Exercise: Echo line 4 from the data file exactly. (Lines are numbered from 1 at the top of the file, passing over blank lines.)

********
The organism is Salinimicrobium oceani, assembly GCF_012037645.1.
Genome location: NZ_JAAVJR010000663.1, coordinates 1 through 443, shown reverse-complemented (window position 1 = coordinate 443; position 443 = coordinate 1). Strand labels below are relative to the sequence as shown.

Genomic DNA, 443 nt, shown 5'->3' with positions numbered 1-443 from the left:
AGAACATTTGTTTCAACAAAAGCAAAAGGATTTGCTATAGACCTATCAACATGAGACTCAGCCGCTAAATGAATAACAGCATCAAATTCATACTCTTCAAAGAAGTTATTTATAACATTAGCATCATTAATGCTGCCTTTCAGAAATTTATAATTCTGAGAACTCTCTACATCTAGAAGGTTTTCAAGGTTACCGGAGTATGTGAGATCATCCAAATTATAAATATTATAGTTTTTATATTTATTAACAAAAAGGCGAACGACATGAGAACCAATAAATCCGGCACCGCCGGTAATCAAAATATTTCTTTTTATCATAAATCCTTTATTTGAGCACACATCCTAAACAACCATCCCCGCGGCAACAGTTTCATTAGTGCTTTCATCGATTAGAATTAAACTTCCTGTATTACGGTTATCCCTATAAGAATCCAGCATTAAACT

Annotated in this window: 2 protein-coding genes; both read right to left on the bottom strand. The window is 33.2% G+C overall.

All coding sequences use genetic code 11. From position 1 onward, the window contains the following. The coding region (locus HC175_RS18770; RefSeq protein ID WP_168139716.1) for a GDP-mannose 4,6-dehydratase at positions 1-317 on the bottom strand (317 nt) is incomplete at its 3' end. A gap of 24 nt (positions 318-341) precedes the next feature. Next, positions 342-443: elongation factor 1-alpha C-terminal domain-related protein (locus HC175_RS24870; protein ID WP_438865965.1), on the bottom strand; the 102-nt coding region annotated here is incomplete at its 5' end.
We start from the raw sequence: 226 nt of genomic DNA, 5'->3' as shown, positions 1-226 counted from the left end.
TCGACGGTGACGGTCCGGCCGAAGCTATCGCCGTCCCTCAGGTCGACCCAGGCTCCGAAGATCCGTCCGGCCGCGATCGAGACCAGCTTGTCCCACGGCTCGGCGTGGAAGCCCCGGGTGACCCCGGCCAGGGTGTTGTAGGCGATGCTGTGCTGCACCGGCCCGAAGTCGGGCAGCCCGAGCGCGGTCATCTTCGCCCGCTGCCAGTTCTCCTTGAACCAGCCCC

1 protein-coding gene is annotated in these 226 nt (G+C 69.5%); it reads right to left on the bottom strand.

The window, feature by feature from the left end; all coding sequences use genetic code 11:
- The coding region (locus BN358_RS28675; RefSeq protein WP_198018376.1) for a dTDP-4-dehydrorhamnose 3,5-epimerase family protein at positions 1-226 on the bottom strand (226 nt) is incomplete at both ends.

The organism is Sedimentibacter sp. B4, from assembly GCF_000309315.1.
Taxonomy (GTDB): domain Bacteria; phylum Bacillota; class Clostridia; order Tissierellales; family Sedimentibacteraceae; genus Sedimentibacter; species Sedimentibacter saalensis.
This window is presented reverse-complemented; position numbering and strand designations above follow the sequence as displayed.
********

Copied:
AGAACATTTGTTTCAACAAAAGCAAAAGGATTTGCTATAGACCTATCAACATGAGACTCAGCCGCTAAATGAATAACAGCATCAAATTCATACTCTTCAAAGAAGTTATTTATAACATTAGCATCATTAATGCTGCCTTTCAGAAATTTATAATTCTGAGAACTCTCTACATCTAGAAGGTTTTCAAGGTTACCGGAGTATGTGAGATCATCCAAATTATAAATATTATAGTTTTTATATTTATTAACAAAAAGGCGAACGACATGAGAACCAATAAATCCGGCACCGCCGGTAATCAAAATATTTCTTTTTATCATAAATCCTTTATTTGAGCACACATCCTAAACAACCATCCCCGCGGCAACAGTTTCATTAGTGCTTTCATCGATTAGAATTAAACTTCCTGTATTACGGTTATCCCTATAAGAATCCAGCATTAAACT